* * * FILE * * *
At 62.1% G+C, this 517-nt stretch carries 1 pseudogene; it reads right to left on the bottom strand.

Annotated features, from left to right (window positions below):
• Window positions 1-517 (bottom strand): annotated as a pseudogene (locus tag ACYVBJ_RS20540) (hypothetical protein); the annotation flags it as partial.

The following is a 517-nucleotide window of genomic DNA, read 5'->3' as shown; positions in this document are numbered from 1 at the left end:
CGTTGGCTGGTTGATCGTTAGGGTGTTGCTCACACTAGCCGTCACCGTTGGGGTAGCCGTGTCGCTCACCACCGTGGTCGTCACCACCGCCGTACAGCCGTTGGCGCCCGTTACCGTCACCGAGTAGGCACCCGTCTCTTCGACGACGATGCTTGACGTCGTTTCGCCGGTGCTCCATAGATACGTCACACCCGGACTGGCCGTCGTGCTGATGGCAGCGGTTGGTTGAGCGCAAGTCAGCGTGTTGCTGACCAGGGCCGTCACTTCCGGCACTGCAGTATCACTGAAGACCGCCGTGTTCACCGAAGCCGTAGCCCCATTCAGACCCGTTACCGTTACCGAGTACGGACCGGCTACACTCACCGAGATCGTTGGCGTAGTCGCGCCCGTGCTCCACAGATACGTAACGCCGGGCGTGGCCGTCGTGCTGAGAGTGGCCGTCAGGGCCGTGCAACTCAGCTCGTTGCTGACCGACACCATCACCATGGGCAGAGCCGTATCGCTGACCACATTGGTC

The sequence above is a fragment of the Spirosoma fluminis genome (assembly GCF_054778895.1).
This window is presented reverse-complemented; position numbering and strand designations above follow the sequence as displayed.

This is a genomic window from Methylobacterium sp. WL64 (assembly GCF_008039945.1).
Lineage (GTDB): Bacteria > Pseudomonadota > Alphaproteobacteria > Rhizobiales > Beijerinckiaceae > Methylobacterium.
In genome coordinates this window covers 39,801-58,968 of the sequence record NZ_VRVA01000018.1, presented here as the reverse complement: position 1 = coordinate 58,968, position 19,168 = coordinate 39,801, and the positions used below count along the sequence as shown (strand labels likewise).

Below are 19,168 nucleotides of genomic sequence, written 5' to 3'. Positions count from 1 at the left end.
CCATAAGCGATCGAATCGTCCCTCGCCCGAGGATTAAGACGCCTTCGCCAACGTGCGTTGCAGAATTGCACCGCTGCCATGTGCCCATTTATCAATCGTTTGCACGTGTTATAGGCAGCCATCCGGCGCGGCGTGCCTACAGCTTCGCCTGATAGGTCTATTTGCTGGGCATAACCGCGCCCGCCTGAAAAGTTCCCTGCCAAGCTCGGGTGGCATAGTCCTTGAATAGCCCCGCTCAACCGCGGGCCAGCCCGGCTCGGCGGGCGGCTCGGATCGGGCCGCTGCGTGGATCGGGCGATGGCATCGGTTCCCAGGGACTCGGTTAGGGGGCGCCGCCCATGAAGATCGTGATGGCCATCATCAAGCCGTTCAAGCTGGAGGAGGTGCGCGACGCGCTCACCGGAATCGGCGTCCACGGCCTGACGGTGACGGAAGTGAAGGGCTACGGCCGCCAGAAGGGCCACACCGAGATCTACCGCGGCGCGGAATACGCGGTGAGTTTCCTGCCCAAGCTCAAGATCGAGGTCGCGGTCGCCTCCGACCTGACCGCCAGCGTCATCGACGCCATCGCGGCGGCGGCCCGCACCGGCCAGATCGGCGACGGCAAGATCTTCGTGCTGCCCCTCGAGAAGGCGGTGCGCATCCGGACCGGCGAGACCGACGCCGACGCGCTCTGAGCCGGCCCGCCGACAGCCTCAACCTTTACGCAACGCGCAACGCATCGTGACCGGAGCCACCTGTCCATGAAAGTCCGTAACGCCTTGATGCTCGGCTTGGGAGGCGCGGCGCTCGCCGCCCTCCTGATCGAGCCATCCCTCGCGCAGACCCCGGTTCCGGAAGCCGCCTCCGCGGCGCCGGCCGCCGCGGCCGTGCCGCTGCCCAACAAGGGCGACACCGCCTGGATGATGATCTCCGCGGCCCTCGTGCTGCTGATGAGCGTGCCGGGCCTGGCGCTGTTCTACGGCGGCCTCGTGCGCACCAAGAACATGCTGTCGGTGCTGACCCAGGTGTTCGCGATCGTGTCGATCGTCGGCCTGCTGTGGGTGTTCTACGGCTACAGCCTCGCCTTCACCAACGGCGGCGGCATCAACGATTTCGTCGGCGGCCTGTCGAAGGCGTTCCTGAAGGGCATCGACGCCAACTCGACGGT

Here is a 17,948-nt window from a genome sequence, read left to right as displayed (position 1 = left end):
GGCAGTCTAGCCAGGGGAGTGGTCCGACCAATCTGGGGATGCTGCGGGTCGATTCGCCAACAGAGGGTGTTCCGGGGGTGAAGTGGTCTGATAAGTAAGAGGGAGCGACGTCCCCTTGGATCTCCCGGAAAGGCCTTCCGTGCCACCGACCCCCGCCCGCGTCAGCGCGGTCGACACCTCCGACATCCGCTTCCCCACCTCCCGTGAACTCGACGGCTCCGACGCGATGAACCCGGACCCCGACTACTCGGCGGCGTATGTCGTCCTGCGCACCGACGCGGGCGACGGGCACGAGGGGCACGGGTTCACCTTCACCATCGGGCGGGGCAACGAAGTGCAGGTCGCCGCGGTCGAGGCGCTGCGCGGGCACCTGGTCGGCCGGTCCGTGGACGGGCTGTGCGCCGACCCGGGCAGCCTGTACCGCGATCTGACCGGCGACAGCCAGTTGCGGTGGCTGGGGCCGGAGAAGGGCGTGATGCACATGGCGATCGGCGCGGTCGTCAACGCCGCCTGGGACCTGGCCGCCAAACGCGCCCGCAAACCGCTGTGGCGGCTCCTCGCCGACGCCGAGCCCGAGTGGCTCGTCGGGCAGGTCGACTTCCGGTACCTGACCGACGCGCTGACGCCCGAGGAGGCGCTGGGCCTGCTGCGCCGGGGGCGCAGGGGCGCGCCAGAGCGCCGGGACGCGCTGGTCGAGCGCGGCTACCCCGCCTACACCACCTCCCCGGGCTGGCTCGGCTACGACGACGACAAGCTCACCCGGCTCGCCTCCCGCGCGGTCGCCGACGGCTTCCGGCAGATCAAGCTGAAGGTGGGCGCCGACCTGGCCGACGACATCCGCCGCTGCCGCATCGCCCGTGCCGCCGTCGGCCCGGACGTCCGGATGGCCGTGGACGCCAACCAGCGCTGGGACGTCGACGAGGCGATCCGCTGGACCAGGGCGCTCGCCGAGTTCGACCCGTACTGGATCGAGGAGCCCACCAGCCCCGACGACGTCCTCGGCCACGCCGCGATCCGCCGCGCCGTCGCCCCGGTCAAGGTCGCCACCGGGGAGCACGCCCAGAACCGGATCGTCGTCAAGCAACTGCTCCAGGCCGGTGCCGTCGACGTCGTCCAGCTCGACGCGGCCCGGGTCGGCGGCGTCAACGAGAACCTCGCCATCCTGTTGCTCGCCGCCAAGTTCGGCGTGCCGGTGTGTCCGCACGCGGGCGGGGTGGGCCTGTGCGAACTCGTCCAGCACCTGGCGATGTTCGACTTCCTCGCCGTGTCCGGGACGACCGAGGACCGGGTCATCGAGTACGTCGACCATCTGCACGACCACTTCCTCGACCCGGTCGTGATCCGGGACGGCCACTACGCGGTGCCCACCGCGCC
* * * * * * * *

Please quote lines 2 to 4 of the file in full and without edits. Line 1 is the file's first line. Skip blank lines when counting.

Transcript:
Annotated features, from left to right (window positions below):
• Window positions 1-517 (bottom strand): annotated as a pseudogene (locus tag ACYVBJ_RS20540) (hypothetical protein); the annotation flags it as partial.

The following is a 517-nucleotide window of genomic DNA, read 5'->3' as shown; positions in this document are numbered from 1 at the left end: